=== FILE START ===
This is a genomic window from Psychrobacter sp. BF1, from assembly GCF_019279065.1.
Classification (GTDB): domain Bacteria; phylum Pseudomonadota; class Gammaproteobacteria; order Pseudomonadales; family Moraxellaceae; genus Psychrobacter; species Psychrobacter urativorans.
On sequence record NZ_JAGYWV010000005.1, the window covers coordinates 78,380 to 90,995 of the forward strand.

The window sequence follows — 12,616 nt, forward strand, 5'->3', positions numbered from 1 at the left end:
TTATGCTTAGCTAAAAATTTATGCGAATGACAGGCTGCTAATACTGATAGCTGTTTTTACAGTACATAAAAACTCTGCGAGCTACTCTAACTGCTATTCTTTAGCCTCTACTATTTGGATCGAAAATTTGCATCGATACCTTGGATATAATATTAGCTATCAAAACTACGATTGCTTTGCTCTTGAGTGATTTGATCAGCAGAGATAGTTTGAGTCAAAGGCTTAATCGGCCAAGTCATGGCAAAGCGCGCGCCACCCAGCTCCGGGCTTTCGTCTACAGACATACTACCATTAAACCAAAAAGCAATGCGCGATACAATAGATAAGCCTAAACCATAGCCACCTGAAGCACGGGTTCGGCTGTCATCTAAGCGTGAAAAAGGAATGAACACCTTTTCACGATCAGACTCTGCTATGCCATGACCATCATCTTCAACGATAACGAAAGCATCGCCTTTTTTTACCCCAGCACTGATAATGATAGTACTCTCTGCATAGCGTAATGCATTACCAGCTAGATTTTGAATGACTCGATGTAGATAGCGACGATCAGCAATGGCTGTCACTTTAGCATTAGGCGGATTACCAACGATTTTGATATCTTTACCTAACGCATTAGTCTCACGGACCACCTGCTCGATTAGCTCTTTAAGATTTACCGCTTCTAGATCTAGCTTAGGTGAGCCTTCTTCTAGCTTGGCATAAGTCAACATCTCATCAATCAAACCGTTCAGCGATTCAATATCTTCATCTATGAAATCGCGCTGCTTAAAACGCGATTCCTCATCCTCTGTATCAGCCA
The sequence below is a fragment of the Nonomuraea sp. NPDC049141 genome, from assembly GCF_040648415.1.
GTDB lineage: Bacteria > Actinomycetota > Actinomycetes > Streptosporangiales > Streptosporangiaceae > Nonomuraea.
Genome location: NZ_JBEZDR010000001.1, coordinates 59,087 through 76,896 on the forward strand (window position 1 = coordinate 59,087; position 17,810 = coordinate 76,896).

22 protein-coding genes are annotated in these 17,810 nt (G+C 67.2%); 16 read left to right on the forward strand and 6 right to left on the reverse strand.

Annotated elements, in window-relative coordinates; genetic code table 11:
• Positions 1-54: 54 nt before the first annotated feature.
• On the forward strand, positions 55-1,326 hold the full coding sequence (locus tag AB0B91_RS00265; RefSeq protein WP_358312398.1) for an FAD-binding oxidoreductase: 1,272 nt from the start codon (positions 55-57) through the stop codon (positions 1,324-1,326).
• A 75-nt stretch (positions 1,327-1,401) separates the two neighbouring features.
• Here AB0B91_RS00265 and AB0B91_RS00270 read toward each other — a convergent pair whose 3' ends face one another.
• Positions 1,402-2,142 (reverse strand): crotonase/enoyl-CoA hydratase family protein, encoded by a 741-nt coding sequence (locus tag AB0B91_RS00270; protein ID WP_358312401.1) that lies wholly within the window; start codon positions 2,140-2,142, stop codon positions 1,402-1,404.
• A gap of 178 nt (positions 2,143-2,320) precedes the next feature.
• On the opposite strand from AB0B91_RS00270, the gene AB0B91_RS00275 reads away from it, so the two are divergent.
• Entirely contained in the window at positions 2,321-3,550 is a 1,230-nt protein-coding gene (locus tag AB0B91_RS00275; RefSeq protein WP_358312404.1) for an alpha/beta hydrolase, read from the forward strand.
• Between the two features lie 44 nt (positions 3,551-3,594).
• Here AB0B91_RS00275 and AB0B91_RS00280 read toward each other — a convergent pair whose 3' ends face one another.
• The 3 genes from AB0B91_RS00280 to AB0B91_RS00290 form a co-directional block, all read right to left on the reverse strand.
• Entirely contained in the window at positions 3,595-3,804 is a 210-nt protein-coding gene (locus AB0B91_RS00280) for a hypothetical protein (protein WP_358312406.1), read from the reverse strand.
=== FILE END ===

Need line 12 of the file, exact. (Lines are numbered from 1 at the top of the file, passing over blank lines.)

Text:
• On the forward strand, positions 55-1,326 hold the full coding sequence (locus tag AB0B91_RS00265; RefSeq protein WP_358312398.1) for an FAD-binding oxidoreductase: 1,272 nt from the start codon (positions 55-57) through the stop codon (positions 1,324-1,326).